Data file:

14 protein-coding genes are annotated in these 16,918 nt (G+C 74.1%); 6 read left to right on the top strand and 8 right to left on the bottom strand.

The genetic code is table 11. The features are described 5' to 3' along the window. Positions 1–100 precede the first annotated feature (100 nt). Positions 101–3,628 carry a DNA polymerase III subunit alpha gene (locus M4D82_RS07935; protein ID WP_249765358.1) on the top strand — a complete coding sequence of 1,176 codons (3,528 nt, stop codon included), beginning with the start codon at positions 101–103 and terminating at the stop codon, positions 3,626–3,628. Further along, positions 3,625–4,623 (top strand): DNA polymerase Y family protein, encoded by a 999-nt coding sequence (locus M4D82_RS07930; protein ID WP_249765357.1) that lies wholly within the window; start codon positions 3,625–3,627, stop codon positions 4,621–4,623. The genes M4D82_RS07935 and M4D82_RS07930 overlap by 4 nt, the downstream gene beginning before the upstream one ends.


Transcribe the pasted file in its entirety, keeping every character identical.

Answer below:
14 protein-coding genes are annotated in these 16,918 nt (G+C 74.1%); 6 read left to right on the top strand and 8 right to left on the bottom strand.

The genetic code is table 11. The features are described 5' to 3' along the window. Positions 1–100 precede the first annotated feature (100 nt). Positions 101–3,628 carry a DNA polymerase III subunit alpha gene (locus M4D82_RS07935; protein ID WP_249765358.1) on the top strand — a complete coding sequence of 1,176 codons (3,528 nt, stop codon included), beginning with the start codon at positions 101–103 and terminating at the stop codon, positions 3,626–3,628. Further along, positions 3,625–4,623 (top strand): DNA polymerase Y family protein, encoded by a 999-nt coding sequence (locus M4D82_RS07930; protein ID WP_249765357.1) that lies wholly within the window; start codon positions 3,625–3,627, stop codon positions 4,621–4,623. The genes M4D82_RS07935 and M4D82_RS07930 overlap by 4 nt, the downstream gene beginning before the upstream one ends.